The Wonder of Classic Cars
Hayley walked Rascal. They had moved into the small town weeks before and were still getting acquainted with the close-knit community. Her neighbor had mentioned a trailhead to the state park a few blocks away. There, Rascal, her rambunctious puppy, could run, play and chase squirrels to his heart’s content. Though night was falling, and she figured the trailhead would be closed, Hayley sought it out for future reference and weekend walks.
A cool breeze played with her hair, and crickets chirped. Hayley and Rascal walked down the street, flanked on both sides by the warm, yellow porch-lights glowing in the starry night. They rounded a corner and came upon a dark street. The faint beams of the porch-lights glittered to her right. The left was a dark mess of jumbled shadows.
“I suppose we reached the woods.”
She rubbed Rascal between the ears; he yipped in reply. They kept walking while Hayley scanned the dimness for the trailhead.
A youthful voice sounded in the tranquil night.
Hayley noticed the dark silhouettes of two boys and a car in the moonlight.
“You guys all right?” She called when she reached them.
They were long-haired teenage boys, all knees and elbows, pushing a Volkswagen Beetle that seemed to have run out of gas, or battery. A third, the driver, was a giggling, murky tangle of jutting bones huddled over the steering wheel.
“Should I call someone?” Hayley offered, taking out her phone.
The boys look puzzled.
In the moonlight, she noticed their bell-bottomed jeans and platform shoes, and supposed them on their way to a costume party, as Halloween was days away.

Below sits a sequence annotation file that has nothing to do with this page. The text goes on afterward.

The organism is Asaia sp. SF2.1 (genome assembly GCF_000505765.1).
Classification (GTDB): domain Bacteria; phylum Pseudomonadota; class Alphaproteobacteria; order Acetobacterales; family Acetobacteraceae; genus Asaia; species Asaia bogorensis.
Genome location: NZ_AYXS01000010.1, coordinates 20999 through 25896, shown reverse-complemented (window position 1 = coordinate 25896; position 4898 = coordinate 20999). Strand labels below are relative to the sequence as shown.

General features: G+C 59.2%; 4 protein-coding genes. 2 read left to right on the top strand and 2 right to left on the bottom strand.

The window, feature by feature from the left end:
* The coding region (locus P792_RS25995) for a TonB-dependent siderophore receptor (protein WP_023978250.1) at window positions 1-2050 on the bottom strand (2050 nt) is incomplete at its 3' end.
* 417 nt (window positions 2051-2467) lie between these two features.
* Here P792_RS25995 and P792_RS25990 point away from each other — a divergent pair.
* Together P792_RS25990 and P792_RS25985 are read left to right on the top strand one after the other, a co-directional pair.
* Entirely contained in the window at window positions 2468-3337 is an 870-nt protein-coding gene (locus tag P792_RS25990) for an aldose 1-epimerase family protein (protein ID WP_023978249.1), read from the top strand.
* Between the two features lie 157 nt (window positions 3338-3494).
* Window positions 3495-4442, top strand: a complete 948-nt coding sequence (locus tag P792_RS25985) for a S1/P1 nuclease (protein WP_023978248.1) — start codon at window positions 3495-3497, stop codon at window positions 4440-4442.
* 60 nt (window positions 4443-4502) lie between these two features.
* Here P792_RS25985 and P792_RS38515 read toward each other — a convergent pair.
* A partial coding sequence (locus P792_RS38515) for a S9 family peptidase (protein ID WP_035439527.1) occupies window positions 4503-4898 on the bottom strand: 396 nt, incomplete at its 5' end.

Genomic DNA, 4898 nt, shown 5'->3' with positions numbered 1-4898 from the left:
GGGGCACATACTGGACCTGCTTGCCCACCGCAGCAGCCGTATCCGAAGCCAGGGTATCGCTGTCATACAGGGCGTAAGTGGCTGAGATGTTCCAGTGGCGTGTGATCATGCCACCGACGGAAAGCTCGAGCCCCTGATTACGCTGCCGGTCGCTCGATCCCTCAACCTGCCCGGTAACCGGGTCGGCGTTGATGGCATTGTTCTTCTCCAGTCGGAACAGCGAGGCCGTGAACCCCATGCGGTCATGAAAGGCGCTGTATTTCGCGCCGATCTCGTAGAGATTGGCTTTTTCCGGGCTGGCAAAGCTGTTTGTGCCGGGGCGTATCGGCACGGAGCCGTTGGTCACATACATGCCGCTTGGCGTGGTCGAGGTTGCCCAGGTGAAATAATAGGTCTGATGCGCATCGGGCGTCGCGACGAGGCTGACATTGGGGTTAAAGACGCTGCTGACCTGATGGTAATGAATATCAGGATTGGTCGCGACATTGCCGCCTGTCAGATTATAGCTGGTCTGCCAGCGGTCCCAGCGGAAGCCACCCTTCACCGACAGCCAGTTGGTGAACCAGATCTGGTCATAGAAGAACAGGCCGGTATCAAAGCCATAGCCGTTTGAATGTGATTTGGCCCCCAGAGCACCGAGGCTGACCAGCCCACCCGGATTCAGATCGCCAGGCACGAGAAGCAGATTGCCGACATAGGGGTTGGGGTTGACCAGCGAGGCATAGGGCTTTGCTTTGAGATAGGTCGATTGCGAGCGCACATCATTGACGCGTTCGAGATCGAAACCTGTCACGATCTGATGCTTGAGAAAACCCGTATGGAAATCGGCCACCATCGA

“Nah, thank you, ma’am,” one boy croaked, “we only need a few more pushes to get this jalopy started.”
Hayley wondered at the word ‘jalopy’. She thought most boys nowadays used the terms ‘clunker’ or ‘crap car’.
“Are you sure?”
“Yeah, you know these cars, just gotta push it in gear and it jump-starts the battery.”
Hayley had no clue about cars, whether old junkers or the latest models with all the bells and whistles. Though she recalled her parents talking about the wonder of the old VW bugs. They were suffocating in summer and freezing in winter, yet simple and reliable.
“Well, good luck,” she nodded, “you know more about classic cars than me.”
The boys looked baffled for a fleeting instant, then shrugged and got ready to push.
Hayley waved at them, and urging Rascal, who had been quiet between her legs, walked away.
After finding the promised trailhead, Hayley and Rascal returned home via different streets. Entering the house, Hayley set her jingling keys and the bundle of mail on the kitchen counter.
She was clearing up after a late dinner, when she caught sight of the community newspaper amid the pile of bills and flyers. The headline caught her attention.
Our Boys Remembered
Today marks the 50th anniversary of the fatal hit-and-run that took the lives of three promising teenage boys as they pushed their 1967 Volkswagen Beetle alongside the state park road. The driver fled the scene and, even now, remains unidentified. Our community has never forgotten and is still seeking answers.